Part of the reasoning behind the changes in enrollment, McKane said, was because of the low blood quantum in those applying for membership in the tribe. "The blood quantum was getting so low that the people who were enrolling weren't even interested in the tribe. They (the election committee) felt like we were really getting people with no Indian blood. That may be happening from now on I think, because of marriages to non-Indians."
The exclusion of the Freedmen has become a battle between the BIA and the Seminole Nation. Since the tribe did not receive BIA approval to exclude the Freedmen from the election, the vote was considered illegal. BIA still officially recognizes the formerly elected council and Chief Jerry Haney as tribal leader.
At that election, Shaw said she attempted to vote; she was given a special ballot that was not accepted by the voting machine but instead put into a separate container. "I don't know what happened to my ballot," she said. "I don't even know if it was counted."
A recent press release announced that the Department of Interior has given limited recognition to the Seminole Nation in Oklahoma and allowed the tribe to keep a Head Start program open until the end of the year, through third-party administration. Both Haney and Shaw believe the agreement was made without the knowledge of the regional BIA office; they point to the fact that it was the DOI, not the BIA that allowed the program to remain open. Haney doesn't believe that the small concession will change anything in the current deadlock between the tribe and the federal government.
Haney is not in charge these days. Instead, he has been excluded from any executive decisions and ordered by the tribal council now sitting not to act as the tribe's leader. He said that all he wants is whatever is in the best interest of the tribe. Haney has no intention of running for office again, but wants to see his tribe once again recognized by the federal government, something that isn't happening now.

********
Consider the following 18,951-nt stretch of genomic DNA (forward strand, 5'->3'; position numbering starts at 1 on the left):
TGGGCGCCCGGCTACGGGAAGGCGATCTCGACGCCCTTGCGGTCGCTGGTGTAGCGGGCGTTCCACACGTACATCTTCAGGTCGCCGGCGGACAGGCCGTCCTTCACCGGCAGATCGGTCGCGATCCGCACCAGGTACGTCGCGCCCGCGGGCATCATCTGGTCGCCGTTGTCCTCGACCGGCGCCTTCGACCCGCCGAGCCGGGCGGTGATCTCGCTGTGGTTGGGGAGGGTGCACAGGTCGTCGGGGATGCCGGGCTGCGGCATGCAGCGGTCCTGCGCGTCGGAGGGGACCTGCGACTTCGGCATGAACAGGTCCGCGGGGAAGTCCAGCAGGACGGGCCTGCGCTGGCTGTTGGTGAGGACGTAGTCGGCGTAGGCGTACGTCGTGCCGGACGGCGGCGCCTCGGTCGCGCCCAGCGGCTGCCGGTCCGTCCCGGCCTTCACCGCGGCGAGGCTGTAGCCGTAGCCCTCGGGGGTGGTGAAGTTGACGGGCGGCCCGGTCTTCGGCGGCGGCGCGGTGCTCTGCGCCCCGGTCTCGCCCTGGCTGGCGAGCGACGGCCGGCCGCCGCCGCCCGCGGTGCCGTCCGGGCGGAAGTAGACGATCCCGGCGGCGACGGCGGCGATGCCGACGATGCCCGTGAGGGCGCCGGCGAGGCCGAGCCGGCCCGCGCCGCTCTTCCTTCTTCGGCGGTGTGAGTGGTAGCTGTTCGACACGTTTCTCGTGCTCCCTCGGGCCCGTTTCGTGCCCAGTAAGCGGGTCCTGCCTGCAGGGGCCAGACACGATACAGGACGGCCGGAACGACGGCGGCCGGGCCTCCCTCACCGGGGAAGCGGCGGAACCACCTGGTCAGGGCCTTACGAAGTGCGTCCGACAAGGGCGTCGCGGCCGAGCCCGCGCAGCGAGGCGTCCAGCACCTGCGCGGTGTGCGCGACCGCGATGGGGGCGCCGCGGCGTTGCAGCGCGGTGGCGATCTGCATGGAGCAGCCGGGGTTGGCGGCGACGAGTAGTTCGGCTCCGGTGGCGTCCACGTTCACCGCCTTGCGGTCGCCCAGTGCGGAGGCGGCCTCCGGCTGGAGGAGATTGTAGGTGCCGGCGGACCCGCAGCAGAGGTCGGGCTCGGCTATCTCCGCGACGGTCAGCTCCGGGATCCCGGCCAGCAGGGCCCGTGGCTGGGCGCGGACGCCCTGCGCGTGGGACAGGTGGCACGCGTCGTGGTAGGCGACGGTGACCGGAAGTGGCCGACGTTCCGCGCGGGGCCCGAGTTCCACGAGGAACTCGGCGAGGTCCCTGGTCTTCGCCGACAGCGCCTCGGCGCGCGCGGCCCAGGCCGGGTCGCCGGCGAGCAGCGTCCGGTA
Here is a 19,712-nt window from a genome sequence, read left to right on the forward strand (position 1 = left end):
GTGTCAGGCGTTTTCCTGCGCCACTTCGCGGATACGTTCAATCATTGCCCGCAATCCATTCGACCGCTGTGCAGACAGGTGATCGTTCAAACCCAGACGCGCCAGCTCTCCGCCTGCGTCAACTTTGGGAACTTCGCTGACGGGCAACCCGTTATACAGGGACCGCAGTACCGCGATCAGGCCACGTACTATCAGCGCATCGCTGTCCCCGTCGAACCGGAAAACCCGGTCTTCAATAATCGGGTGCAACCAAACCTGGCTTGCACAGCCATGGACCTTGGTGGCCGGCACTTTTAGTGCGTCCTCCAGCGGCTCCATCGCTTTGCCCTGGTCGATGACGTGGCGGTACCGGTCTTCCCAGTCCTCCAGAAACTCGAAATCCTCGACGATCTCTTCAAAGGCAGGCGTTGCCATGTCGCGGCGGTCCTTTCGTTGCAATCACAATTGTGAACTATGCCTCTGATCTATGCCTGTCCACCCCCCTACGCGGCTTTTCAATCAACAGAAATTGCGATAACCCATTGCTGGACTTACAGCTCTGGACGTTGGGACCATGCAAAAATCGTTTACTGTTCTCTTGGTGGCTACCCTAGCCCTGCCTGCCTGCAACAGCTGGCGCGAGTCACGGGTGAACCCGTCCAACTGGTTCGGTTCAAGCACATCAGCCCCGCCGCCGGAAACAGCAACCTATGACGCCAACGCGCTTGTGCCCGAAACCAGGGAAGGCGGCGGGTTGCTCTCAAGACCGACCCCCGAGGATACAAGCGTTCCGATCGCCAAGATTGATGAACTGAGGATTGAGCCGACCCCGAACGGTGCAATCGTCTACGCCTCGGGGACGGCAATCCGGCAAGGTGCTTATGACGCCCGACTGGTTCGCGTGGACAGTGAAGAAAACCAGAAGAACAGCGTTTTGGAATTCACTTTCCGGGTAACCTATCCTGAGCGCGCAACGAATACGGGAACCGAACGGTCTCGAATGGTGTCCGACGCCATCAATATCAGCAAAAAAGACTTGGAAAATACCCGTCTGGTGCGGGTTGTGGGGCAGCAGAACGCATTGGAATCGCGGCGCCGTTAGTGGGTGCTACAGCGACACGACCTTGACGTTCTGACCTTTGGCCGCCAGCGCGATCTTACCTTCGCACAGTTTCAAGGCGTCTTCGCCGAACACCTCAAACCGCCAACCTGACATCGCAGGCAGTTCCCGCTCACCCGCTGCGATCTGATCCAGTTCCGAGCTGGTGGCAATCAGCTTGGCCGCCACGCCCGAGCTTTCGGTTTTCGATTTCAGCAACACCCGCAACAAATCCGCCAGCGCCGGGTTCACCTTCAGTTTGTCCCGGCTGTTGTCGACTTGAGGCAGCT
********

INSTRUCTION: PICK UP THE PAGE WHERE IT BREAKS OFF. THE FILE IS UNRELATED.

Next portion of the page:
"I won't run again," Haney said. "I was in tribal government for twelve years. I sometimes think that tribal government service can be like dog years, so really I was in it for thirty six years."
Haney added that he doesn't believe the tribal government can continue to circumvent the Seminole constitution by changing it without federal approval.
Although some Freedmen have decided to prove their Indian blood for formal recognition in the tribe, Shaw isn't opting for that provision. "I am what I am," she said. "I am what I am and that is the way I want to remain. They had the chance long ago, but they wanted us to stay with them. In Article 2 of the 1866 Treaty, we are named there because they wanted to keep us."
Shaw goes one step further by saying that she doesn't believe that the Freedmen can be thrown out of the tribe without an act of Congress, no matter what a few tribal members may think. She also sees the movement to do that as a small one. Her relationship with other Seminole members has remained as strong as her resolve to proudly remain a Freedman.
"The Seminoles were some of the first people to have integration, over four hundred years ago," Shaw concluded. "I think that is remarkable. I'm not a betting woman, but I bet the Congress will not revoke that treaty."